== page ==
The NYPD plans to start fining the employers of riders caught operating electronic bicycles, the illegal mode of transportation used by some food deliverers to rush orders to customers, de Blasio said.

Go to Yankee Stadium? Buy from Amazon or Starbucks? Establish relationships with business leaders? De Blasio just can’t do it, even when his job would seem to call for such gestures.

State officials plan to review why regulators and others did not act after women involved with the secretive Albany-based group called Nxivm reported they had been branded with a cauterizing device or traumatized during an “experiment,” a Cuomo spokesman said.

More >


Ex-President George W. Bush took a veiled swipe at Trump and urged Americans to fight to maintain their democratic values. “Bigotry seems emboldened,” he said. “Our politics seems more vulnerable to conspiracy theories and outright fabrication.”

Trump, in a personal phone call to a grieving military father, offered him $25,000 and said he would direct his staff to establish an online fundraiser for the family, but neither happened, the father said.

The parents of a U.S. Army specialist killed in Syria in May said they hadn’t received any acknowledgment from Trump, despite his claim to have called “virtually” all families of fallen U.S. soldiers. But they’re not looking for a call.

A bipartisan trio of senators unveiled legislation that would place new disclosure requirements on political advertisements in an effort to combat the kind of election meddling that Russia engaged in during the 2016 election campaign.

Nine introspective letters former President Barack Obama wrote to his college girlfriend offer a closer look at the former president’s formative years as he struggled with identity, loneliness and hopes for the future.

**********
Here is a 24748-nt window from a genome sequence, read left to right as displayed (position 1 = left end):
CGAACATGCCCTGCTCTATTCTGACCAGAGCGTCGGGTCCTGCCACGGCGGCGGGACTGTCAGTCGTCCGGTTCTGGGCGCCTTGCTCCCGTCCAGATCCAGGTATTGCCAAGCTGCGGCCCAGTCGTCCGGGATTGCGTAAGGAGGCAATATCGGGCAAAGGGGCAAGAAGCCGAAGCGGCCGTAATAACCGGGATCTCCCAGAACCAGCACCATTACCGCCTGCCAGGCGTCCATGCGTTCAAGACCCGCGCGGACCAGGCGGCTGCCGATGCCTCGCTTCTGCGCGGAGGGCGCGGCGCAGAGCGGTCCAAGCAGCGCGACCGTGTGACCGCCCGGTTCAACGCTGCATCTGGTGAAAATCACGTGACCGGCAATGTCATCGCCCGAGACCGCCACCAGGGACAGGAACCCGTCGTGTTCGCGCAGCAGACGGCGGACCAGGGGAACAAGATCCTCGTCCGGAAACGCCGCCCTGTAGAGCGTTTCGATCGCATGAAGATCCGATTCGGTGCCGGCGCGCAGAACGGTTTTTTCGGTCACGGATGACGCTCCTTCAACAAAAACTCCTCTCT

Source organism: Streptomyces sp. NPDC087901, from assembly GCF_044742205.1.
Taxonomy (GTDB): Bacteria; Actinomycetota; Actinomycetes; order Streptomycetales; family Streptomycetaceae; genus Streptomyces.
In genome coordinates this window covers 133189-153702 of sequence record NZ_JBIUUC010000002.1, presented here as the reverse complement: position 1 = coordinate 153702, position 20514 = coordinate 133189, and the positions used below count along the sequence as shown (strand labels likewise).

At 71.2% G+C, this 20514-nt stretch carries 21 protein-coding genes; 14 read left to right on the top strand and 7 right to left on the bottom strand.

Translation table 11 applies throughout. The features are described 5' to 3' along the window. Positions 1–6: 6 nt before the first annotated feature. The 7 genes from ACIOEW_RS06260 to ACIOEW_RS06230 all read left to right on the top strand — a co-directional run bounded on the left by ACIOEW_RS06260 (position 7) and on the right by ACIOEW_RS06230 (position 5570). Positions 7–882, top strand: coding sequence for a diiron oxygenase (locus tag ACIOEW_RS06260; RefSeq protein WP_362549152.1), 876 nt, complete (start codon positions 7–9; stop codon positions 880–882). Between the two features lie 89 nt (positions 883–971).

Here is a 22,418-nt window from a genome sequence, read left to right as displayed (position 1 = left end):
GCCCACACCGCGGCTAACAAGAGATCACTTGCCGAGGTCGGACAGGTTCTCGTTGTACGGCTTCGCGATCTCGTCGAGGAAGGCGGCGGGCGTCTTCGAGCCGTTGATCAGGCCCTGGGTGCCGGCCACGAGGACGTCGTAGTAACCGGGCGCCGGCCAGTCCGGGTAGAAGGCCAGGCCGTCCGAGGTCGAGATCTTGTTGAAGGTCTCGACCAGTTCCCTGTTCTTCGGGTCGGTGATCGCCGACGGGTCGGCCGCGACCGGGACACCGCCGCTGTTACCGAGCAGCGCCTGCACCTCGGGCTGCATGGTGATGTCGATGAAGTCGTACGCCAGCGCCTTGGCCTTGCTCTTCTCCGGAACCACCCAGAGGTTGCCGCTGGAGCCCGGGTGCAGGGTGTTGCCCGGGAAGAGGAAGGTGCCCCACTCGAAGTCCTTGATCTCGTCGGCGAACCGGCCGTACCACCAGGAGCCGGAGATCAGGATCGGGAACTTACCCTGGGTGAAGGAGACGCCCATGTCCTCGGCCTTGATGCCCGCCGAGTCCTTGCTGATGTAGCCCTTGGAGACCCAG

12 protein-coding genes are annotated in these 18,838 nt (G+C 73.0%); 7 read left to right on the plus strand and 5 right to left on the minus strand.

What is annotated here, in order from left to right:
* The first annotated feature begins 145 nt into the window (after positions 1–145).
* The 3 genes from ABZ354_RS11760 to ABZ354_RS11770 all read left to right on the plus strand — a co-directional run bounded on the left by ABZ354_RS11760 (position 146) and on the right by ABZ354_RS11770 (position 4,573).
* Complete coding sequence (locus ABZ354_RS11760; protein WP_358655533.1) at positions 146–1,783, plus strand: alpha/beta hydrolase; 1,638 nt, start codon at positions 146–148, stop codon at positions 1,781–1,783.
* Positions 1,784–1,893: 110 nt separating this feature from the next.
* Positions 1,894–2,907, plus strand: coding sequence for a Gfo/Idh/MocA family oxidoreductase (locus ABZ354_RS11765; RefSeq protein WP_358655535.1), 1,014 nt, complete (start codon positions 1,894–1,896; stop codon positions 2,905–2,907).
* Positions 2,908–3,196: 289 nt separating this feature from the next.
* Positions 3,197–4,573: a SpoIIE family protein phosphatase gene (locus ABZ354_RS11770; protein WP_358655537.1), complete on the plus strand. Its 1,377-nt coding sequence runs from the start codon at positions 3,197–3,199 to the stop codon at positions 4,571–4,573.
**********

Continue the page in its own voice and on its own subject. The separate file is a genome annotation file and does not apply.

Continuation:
Obama is heading back into the political fray today for rallies where he’ll try to turn black voters out for the Democratic candidates in two closely watched governor’s races.

A liberal-led push to overhaul the Electoral College could be moving from the op-ed pages to the courtroom, as Lawrence Lessig, a Harvard professor who flirted with a dark-horse Democratic presidential bid last year, vows litigation to change the system.

Republican NYC mayoral candidate Nicole Malliotakis’ appeal as a child of immigrants is the root of her political career, yet it may be compromised by her conservative voting record and positions on issues that directly affect many of those same people.

Gov. Andrew Cuomo signed a bill into law that prevents elephants from being used in entertainment acts.

Almost two years after he was appointed to SUNY’s Stony Brook campus as vice president of finance and administration, veteran budget hand Robert Megna is headed back to Albany for a job as chief operating officer at SUNY’s central administration. He’ll be earning a combined $400,000 a year.

NYC’s three library systems today offered a one-time amnesty on late fees, forgiving all fines for children 17 and under and unblocking their cards.

Sen. George Latimer, the Democratic candidate for Westchester County Executive, accused Republicans of spreading false rumors about infidelity in his longtime marriage to sink his challenge to incumbent Rob Astorino.

Latimer accused Astorino of not taking drafting a shared-services plan seriously because it was an initiative from Cuomo, whom Astorino challenged unsuccessfully in 2014 and may run against again in 2018.

What scandal-scarred Harvey Weinstein’s staff knew – or didn’t know – about his long history of sexual harassment and assault.

Kelsey Francemone, the then-22-year-old Syracuse police officer who ran headfirst into a chaotic shooting and riot in June 2016, was honored by LG Kathy Hochul as the state’s “officer of the year.”

Seizing an opportunity to get a word with the White House, Greece Town Supervisor Bill Reilich spoke with Vice President Mike Pence this week about Lake Ontario water-level concerns, urging the Trump administration to appoint new members of the International Joint Commission.

DNA phenotyping uses genes from human remains to give police an idea of what an unknown person looked like. Critics say the technology isn’t ready for crime-fighting.